Top of the agenda at the first meeting of the joint RCP/BSHG group was the issue of ownership of key genes used in genetic testing. Genetic patenting - the subject of heated scientific and ethical debate over many years - was finally approved by the European Parliament last year, bringing EU law in line with that in the US.
Almost immediately, British genetics services have been faced with the problem of who will pay Myriad Genetics for the rights to test women for the BRCA1 and BRCA2 genes patented by the company. On its website, Myriad currently offers comprehensive analysis of both genes for $2,400 or single mutation analysis, for individuals with a known mutation of BRCA1 or BRCA2 in the family, for $395. Visa, MasterCard and American Express are accepted.
The Department of Health is understood to be negotiating with the company over BRCA1 and BRCA2 testing in NHS laboratories.
The alternative - that genetics centres send their samples to Myriad's Salt Lake City laboratories - would be an administrative nightmare.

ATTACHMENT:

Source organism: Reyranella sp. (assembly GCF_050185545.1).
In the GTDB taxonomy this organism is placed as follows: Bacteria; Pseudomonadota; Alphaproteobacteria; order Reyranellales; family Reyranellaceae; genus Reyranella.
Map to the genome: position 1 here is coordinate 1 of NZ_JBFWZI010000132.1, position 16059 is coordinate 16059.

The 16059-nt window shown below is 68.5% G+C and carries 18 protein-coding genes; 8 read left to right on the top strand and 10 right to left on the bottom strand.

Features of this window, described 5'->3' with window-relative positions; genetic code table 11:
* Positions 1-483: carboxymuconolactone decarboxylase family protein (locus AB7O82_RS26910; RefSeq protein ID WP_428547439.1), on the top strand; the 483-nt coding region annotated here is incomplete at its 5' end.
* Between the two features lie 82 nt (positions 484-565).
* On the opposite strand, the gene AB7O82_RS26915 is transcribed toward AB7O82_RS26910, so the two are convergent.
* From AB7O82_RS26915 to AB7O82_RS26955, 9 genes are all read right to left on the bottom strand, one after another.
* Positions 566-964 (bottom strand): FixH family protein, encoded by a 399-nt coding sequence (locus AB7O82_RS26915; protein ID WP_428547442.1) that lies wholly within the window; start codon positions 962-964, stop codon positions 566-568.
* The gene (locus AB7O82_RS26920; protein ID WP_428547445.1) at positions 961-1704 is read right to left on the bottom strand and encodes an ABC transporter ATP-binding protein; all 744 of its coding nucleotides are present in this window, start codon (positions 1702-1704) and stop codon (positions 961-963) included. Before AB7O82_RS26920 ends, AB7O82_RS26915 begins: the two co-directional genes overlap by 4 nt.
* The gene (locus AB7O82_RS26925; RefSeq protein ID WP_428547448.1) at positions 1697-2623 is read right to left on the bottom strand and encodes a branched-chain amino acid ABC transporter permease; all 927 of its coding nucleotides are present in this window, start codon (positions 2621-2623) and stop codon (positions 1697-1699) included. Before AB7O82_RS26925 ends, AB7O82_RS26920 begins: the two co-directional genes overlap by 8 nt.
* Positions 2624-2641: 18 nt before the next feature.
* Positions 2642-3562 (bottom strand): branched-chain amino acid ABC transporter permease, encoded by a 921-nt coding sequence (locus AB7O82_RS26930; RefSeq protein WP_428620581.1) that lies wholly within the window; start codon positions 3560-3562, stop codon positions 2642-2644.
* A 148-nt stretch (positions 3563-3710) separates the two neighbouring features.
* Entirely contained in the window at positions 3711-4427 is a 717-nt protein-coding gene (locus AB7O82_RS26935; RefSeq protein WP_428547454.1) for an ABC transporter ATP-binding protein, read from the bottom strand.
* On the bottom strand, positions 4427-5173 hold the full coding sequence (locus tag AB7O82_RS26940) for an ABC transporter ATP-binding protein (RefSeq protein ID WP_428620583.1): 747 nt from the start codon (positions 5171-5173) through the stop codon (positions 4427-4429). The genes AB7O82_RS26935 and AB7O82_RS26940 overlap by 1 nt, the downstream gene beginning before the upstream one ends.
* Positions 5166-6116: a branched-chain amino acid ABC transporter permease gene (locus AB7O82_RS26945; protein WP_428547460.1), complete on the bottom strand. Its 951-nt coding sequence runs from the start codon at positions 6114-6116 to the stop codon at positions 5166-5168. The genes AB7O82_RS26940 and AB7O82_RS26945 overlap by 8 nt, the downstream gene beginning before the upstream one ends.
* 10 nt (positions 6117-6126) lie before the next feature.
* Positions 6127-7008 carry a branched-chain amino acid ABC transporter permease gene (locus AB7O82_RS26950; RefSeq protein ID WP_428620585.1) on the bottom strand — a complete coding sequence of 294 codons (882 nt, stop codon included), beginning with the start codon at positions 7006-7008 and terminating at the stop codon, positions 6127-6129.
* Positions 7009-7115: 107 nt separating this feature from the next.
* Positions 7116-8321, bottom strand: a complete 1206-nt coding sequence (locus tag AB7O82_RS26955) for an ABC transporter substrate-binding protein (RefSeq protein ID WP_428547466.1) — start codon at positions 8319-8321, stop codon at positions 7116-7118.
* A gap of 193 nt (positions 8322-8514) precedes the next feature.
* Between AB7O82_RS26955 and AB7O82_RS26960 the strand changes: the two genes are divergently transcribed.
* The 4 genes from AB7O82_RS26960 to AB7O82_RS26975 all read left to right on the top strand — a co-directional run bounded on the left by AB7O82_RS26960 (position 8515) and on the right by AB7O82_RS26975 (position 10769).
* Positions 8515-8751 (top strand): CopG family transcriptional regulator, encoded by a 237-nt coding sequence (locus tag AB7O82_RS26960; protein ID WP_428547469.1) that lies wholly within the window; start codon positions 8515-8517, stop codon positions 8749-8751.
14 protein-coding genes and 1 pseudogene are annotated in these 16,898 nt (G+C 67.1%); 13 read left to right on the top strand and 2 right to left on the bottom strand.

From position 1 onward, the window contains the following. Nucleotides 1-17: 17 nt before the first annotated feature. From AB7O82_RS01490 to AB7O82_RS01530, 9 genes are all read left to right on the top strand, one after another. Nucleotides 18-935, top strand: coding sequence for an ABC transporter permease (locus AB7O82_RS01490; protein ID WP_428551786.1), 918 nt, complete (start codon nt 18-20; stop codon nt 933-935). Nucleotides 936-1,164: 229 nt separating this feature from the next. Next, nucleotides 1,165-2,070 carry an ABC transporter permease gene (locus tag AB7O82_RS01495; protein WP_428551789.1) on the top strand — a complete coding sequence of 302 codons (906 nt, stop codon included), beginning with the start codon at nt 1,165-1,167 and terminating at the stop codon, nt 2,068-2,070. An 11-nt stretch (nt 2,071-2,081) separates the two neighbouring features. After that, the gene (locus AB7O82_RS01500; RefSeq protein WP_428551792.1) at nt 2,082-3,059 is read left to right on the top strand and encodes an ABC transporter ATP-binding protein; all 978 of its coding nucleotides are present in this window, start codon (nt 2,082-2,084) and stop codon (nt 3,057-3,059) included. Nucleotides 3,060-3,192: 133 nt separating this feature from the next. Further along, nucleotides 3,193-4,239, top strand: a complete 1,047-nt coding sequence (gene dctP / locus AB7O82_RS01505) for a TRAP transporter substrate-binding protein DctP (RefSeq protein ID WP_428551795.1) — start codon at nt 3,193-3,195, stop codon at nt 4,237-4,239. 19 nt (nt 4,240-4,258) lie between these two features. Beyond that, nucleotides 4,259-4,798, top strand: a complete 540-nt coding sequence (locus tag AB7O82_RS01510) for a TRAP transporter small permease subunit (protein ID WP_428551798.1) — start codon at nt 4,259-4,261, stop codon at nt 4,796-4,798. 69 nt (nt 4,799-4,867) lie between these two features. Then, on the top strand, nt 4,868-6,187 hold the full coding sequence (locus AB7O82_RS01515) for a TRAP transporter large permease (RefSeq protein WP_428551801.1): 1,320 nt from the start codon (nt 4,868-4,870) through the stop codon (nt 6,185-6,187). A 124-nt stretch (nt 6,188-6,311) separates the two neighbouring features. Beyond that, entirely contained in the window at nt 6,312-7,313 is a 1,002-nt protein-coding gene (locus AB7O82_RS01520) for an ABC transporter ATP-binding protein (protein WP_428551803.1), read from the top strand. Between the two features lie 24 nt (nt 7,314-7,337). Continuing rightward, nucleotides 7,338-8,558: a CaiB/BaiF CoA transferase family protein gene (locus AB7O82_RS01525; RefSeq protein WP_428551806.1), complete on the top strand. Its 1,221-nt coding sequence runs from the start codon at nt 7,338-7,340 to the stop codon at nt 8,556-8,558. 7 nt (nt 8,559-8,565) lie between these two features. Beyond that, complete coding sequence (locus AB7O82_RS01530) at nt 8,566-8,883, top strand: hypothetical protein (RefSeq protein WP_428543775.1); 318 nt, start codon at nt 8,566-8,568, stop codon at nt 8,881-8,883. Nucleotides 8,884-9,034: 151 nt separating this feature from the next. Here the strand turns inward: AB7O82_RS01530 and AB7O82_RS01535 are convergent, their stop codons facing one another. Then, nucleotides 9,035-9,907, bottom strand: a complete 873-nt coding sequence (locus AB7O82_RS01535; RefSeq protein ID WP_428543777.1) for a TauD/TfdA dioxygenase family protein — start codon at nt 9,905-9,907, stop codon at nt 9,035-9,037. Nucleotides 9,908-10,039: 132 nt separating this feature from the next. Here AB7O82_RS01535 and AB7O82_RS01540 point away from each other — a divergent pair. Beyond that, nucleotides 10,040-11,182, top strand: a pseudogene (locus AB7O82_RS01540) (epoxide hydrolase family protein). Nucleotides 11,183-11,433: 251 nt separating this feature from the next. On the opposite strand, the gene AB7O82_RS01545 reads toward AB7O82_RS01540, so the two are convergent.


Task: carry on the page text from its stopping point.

'The issue of patenting is a potential threat to the way genetics services will be run in the UK,' Professor Farndon points out. 'Companies could insist that our laboratories pay a fee for every test they carry out or refuse to allow us to use the information we need to test for certain genes.
'Alternatively, they could make us send all our samples to their laboratories, which would introduce huge complications for getting our data back and for counselling our patients.'
The breast cancer gene tests are just the tip of the patenting iceberg. Only relatively old genetic discoveries, such as those for cystic fibrosis and muscular dystrophy, are free from patenting problems. All new genetic discoveries are likely to come with the same financial strings attached as for BRCA1 and BRCA2.